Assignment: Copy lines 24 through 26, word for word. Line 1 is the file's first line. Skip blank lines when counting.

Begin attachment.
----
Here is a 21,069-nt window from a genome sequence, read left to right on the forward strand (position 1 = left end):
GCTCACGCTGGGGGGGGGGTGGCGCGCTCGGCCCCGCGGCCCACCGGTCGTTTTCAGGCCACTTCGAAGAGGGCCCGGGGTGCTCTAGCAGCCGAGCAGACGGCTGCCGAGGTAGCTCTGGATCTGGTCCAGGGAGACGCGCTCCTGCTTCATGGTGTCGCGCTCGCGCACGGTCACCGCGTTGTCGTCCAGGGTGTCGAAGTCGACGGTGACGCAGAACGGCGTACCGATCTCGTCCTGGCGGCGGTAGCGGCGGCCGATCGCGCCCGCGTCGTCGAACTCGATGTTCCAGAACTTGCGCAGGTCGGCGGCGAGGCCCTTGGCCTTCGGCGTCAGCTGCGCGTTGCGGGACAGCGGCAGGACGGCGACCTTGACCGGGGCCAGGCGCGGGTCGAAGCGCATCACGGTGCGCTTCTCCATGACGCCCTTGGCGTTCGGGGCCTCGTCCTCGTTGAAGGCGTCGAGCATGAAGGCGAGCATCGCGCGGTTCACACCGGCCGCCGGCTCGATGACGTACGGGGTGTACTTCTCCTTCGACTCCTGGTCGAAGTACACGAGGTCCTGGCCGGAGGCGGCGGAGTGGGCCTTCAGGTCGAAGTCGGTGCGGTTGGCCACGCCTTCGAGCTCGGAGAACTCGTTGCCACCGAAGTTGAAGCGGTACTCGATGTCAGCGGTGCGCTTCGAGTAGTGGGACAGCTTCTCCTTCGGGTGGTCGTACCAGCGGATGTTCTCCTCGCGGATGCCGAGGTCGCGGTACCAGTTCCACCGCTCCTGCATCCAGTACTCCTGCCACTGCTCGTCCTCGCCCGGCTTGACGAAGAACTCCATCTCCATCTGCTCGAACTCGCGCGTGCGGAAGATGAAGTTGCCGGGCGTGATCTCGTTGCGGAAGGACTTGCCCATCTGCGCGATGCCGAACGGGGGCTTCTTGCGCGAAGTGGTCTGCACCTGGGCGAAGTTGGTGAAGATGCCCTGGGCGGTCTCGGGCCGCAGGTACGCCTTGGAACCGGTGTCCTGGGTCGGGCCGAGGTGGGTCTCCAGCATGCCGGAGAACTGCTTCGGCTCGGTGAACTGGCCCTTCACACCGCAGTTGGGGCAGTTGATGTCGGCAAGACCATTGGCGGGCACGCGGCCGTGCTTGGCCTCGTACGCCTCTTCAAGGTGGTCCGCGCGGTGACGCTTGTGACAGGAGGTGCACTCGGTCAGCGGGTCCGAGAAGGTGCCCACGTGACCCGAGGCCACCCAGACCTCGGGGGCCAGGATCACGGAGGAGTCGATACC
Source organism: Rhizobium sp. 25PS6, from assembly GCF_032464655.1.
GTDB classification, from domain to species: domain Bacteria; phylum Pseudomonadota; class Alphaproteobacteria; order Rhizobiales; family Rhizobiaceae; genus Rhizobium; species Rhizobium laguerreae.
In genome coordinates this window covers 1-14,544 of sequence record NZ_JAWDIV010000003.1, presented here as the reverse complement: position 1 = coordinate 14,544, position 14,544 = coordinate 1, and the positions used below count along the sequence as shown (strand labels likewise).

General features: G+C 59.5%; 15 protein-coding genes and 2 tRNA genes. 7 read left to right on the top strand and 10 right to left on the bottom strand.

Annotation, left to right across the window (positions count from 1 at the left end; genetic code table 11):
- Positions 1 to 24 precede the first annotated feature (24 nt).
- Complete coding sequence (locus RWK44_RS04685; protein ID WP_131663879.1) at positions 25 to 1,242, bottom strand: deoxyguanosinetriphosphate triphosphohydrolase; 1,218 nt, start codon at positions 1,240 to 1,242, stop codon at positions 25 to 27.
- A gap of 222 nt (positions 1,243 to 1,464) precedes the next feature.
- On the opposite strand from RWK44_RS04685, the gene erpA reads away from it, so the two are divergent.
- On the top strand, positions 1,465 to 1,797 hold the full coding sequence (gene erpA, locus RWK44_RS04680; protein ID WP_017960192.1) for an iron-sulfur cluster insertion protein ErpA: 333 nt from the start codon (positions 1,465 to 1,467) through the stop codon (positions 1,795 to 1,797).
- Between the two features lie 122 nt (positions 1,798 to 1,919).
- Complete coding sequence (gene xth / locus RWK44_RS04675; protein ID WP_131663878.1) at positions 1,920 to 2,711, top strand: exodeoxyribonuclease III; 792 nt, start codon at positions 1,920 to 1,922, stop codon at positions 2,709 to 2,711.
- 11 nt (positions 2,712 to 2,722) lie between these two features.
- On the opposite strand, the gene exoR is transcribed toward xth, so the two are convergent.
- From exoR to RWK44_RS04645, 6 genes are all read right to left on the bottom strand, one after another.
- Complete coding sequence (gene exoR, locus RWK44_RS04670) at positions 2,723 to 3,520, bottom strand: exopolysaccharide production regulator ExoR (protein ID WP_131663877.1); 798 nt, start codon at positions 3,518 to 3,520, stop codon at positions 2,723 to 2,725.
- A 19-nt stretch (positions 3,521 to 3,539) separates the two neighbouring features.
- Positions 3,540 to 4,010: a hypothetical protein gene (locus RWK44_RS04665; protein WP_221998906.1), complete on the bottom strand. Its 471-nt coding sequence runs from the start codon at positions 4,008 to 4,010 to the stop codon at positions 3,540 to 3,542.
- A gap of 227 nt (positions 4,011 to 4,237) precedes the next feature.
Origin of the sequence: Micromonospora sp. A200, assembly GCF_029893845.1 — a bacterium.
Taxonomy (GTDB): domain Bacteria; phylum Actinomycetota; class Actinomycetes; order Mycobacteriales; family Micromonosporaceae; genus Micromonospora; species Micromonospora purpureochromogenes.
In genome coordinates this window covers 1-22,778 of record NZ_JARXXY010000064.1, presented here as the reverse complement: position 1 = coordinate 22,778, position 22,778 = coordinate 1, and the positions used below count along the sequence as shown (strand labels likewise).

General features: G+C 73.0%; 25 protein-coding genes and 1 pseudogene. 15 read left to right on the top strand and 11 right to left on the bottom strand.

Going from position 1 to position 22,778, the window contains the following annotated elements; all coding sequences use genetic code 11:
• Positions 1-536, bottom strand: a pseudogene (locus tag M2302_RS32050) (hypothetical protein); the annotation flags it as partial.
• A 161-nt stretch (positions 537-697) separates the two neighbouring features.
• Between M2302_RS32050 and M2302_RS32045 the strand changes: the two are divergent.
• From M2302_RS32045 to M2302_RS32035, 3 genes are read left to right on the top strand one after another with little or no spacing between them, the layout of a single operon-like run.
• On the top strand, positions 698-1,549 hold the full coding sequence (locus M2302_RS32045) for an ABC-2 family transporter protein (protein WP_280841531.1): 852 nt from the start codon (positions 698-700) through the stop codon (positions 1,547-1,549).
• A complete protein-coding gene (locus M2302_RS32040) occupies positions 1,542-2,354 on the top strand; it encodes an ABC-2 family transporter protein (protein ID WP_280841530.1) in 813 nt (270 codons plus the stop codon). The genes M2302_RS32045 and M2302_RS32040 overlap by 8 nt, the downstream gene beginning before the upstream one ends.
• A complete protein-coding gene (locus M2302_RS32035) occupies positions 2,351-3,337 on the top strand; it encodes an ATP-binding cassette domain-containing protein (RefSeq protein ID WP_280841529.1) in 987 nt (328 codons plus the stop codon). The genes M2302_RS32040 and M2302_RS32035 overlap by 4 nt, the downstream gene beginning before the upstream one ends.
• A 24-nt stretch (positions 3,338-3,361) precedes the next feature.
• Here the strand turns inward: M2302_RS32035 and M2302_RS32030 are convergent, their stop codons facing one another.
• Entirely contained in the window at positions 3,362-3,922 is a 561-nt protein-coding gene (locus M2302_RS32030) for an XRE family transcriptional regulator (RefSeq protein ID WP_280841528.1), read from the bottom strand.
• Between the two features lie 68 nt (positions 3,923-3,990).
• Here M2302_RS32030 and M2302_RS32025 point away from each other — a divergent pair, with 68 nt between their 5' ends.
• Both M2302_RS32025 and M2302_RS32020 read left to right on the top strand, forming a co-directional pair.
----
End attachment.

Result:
In genome coordinates this window covers 1-22,778 of record NZ_JARXXY010000064.1, presented here as the reverse complement: position 1 = coordinate 22,778, position 22,778 = coordinate 1, and the positions used below count along the sequence as shown (strand labels likewise).

General features: G+C 73.0%; 25 protein-coding genes and 1 pseudogene. 15 read left to right on the top strand and 11 right to left on the bottom strand.

Going from position 1 to position 22,778, the window contains the following annotated elements; all coding sequences use genetic code 11: